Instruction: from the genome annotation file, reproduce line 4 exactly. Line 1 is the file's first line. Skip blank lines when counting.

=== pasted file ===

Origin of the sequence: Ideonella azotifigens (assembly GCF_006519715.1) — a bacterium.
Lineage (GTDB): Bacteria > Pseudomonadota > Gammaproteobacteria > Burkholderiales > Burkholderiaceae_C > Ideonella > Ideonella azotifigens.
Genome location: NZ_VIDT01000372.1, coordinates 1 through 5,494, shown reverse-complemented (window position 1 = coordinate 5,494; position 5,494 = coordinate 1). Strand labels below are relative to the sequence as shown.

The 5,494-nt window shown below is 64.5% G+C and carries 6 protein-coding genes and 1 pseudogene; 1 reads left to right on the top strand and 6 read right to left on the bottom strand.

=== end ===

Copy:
The 5,494-nt window shown below is 64.5% G+C and carries 6 protein-coding genes and 1 pseudogene; 1 reads left to right on the top strand and 6 read right to left on the bottom strand.